Petrasch was able to recruit many members from across Central Europe, eager to spread Enlightenment ideas with a journal of their own.[8] The members included local members of the nobility, state officials (such as Theodor Anton Taulow von Rosenthal and Johann Chr. von Jordan), and Benedictine ecclesiastical historians (Benedictines such as Oliver Legipont, Magnoald Ziegelbauer and Hieronymus Pez).[1] Its so-called "corresponding members" included the north German dramatist, critic, and German language reformer Johann Christoph Gottsched,[2] the Slovak founder of Hungarian history-writing Matthias Bel, leading Italian scholars Ludovico Antonio Muratori and Angelo Maria Quirini and the Czech Bonaventura Piter[3] as well as the Archbishop of Kraków Andrzej Stanisław Załuski and the Cardinal Domenico Silvio Passionei.[9]

The members were designated as "anonymous" in order to avoid repressions from the state censors.[3]


The society published the first scientific journal in the Habsburg Monarchy, the Olmützer Monathlichen Auszüge Alt- und neuer Gelehrter Sachen (English: Olomouc's Monthly Excerpts from Old and New Erudition), with each issue having some 80 pages. The journal was on sale in Olomouc, Brno, Prague, Vienna, as well as by book sellers in Nuremberg, Wrocław, Leipzig or Bautzen.[10]


It was especially concerned with the reform and promotion of the German language as well as with spreading the Enlightenment ideas.[3] The society was propagating various streams of contemporary thought. Two of them were of particular importance: the philosophical rationalism of Christian Wolff, a practical approach to philosophy which in Moravia was combined with the Catholic reformism of Ludovico Antonio Muratori; and the school of critical historiography stemming from Jean Mabillon.[1]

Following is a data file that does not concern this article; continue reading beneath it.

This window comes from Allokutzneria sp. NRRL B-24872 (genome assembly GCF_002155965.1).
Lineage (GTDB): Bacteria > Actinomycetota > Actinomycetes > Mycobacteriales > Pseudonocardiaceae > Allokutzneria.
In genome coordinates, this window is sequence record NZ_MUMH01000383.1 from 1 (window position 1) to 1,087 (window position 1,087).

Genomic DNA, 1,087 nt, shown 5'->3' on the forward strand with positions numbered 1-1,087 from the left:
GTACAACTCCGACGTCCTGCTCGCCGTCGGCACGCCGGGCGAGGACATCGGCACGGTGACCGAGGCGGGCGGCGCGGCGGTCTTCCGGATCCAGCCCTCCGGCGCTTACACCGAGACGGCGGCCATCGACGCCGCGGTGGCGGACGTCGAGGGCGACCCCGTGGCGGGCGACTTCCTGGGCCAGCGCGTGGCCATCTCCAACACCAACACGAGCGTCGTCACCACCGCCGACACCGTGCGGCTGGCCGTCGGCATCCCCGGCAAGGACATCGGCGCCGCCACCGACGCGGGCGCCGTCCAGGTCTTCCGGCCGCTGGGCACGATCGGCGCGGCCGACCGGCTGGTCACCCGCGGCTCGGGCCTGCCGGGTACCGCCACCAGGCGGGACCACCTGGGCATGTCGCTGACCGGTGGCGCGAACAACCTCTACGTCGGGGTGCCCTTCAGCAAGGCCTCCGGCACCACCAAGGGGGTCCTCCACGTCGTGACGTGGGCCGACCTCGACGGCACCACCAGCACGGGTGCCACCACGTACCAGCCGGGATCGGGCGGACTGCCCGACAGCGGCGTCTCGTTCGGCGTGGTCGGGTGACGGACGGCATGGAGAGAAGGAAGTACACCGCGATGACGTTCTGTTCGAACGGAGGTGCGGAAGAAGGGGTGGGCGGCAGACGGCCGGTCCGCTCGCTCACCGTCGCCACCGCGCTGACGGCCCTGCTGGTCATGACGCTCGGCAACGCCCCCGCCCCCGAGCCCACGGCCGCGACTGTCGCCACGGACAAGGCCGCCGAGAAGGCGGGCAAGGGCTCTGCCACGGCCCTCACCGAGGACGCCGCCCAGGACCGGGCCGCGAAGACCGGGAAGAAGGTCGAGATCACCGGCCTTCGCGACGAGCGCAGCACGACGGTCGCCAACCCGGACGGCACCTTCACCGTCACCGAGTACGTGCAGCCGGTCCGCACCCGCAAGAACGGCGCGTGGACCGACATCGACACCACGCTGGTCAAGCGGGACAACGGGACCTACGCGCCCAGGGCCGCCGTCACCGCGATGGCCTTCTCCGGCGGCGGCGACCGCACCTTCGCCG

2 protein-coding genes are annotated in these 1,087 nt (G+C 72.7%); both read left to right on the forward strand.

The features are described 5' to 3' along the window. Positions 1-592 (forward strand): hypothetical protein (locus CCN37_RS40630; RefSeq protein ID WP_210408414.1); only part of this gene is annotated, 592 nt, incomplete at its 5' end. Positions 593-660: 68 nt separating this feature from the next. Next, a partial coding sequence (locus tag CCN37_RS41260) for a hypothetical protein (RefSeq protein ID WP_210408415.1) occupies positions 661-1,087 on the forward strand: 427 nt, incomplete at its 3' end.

The German focus of the Society was not so much aimed against Czech language, rather against the prevailing use of Latin as lingua franca as well as against the gallomania of the high German society.[3]

The Society received state protection, but opposition from within the Jesuit-dominated town, ongoing problems with Vienna-based censors,[3] as well as disagreements from within the Society itself, led to its premature demise. Nevertheless, its periodical represented a landmark: the first attempt within the Habsburg monarchy to unite the learned, the dilettanti and the curieux and to bring them into contact with the pan-European Respublica literaria.[1]

See also[edit]


  1. ^ a b c d e f g h i j Teich, Mikuláš (1998), Bohemia in history, Cambridge University Press, p. 80 
  2. ^ a b Van Horn Melton, James (2003), Absolutism and the Eighteenth-Century Origins of Compulsory Schooling in Prussia and Austria, Olomouc: Cambridge University Press, p. 80 
  3. ^ a b c d e f g h Koschmal, Walter; Nekula, Marek; Rogall, Joachim (2001), Deutsche und Tschechen:Geschichte, Kultur, Politik (in German), C.H.Beck 
  4. ^ Náboženství a moderní česká společnost, David Václavík, Grada Publishing a.s., 2010, page 53
  5. ^ See History of University of Olomouc
  6. ^ Geryk, Josef (2009), Osvícenské právnictví - základ novodobého práva (in Czech), Brno: Masarykova Univerzita 
  7. ^ Slavik, František Augustin (1899), Vlastivěda moravská: Země a lid, Díl 1 (in Czech), Brno: Muzejní a vlastivědná společnost v Brně, p. 827 
  8. ^ Becker-Cantarino, Barbara (2005), German literature of the eighteenth century: the enlightenment and sensibility, Boydell & Brewer, p. 284 
  9. ^ Zimprich, Richard (1974). Olmütz als deutsche Hochschulstadt in Mähren. Esslinger am Neckar: Bruno Langer Verlag. 
  10. ^ Šimeček, Zdeněk (2002), Geschichte des Buchhandels in Tschechien und in der Slowakei (in German), Otto Harrassowitz Verlag